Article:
Then, Headley slammed a 435-foot solo shot to right-center. Ramirez remained in the game, pushing past his career-high pitch count of 99 all the way to 111. When he walked Hicks, Angels manager Mike Scioscia brought in right-hander Yusmeiro Petit, who struck Judge out on an outside pitch.
Ramirez believed Tuesday to be his best performance of his nascent career as a starting pitcher, which spans one dozen outings. He struck out seven over his 6 2/3 innings. But he admitted to concern about the exertion required.
"I don't want to throw 110 pitches unless I'm throwing a perfect game," Ramirez said. "I didn't know I had that many pitches until I saw the scoreboard. I was like, 'Ooh,' that's kind of a lot.' But it's part of the game, you know? I was gonna get there at some point. I'm glad that I did today."
Petit pitched a perfect eighth. Closer Bud Norris handled the ninth, let a man into scoring position, and battled Gardner to 10 pitches before the Yankee left fielder lined out to right. Mike Morin, called up earlier in the day, pitched the 10th and part of the 11th. He loaded the bases with one out before giving way to rookie Keynan Middleton, who induced two quick pop-ups.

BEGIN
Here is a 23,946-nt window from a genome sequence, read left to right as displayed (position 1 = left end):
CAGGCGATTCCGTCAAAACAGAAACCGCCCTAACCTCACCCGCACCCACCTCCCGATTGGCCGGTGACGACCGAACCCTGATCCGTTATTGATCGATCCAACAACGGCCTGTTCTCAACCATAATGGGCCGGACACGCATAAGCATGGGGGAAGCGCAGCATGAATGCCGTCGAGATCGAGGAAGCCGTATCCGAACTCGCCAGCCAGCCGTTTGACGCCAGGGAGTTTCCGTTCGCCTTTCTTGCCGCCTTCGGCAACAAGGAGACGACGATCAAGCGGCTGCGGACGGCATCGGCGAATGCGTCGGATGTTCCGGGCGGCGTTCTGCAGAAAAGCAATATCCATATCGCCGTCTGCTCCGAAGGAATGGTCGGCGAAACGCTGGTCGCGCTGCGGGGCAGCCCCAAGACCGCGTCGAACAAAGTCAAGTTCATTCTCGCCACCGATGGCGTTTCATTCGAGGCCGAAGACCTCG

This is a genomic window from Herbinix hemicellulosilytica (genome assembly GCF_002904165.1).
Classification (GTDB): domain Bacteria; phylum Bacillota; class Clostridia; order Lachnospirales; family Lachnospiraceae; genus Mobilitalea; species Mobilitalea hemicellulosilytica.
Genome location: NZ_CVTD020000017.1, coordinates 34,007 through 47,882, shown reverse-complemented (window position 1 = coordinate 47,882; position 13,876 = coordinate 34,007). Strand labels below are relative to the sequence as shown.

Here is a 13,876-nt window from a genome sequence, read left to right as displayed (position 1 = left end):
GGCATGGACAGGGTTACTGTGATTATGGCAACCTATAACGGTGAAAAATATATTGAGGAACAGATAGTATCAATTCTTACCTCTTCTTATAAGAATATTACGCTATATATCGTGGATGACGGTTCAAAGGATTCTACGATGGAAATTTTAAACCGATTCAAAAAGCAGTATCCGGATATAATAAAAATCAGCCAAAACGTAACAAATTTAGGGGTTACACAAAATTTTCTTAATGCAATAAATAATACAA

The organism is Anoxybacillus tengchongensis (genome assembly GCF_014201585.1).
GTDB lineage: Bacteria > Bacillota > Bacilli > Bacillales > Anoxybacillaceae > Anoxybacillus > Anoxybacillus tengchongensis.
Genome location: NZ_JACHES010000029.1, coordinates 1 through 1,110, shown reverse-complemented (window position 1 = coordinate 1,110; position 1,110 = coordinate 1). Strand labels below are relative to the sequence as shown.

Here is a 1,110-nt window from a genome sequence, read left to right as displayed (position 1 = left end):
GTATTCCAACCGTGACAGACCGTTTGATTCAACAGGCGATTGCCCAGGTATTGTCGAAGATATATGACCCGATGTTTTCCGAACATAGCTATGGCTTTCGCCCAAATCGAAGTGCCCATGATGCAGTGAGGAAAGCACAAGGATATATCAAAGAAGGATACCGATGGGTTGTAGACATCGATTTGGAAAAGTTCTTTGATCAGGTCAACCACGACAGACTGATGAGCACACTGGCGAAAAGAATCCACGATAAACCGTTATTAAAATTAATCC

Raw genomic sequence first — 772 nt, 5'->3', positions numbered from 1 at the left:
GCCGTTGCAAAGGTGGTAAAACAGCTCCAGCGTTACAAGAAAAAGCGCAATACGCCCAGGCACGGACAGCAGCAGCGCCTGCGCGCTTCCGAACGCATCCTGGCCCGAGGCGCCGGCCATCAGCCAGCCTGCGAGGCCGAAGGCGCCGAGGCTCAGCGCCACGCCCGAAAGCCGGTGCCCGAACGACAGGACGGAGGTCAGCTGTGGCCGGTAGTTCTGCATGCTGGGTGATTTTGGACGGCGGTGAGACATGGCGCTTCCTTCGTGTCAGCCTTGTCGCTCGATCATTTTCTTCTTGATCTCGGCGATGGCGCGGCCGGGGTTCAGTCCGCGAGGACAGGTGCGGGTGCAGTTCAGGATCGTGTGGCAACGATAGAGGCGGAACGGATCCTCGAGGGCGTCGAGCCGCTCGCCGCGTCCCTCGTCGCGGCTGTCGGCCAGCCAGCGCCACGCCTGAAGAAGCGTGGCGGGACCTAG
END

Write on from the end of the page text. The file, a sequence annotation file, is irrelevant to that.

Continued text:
Middleton, 23, pitched on Sunday and Monday, and he had never before pitched on three consecutive days. But he insisted to Scioscia he was fit to pitch.
In the first inning against Yankees left-hander CC Sabathia, Kole Calhoun drew a four-pitch walk and Escobar doubled into the left-center gap. Angels third-base coach Ron Roenicke signaled late to Calhoun to try for home, and a well-executed New York relay had him out by several feet.
The Angels did not score until the fourth inning, when Chris Carter dropped a routine throw from his shortstop to allow Andrelton Simmons to reach second base on a grounder. C.J. Cron soon roped a run-scoring single into left field. Sabathia exited after the inning, having strained his left hamstring amid the stressful frame. Yankees manager Joe Girardi went on to call upon six relievers, but not his best pitcher, closer Dellin Betances.
Early in the game, the Angels twice berated home-plate umpire Rob Drake. Both Danny Espinosa and Albert Pujols voiced concerns to Drake after he called them out on borderline strikes. Scioscia emerged from the dugout when it looked like Espinosa might be ejected, and guided his second baseman back inside.
In the middle of the fifth inning, Scioscia walked to Drake, and the umpire accompanied the manager back to the Angels' dugout, where he spoke to Pujols, animatedly, for nearly a minute.
Shortly thereafter, Espinosa was again called out on strikes. The count had been 3-and-2, so he flung his bat and headed to first before Drake made his decision. Espinosa reversed course and said nothing as he walked off the field.
The Angels (34-34) are surviving without Trout, finding wins from unlikely sources and in unlikely fashions. They are 11-0 on Tuesdays, a factoid that has seeped its way into the clubhouse, where it has generated entertainment.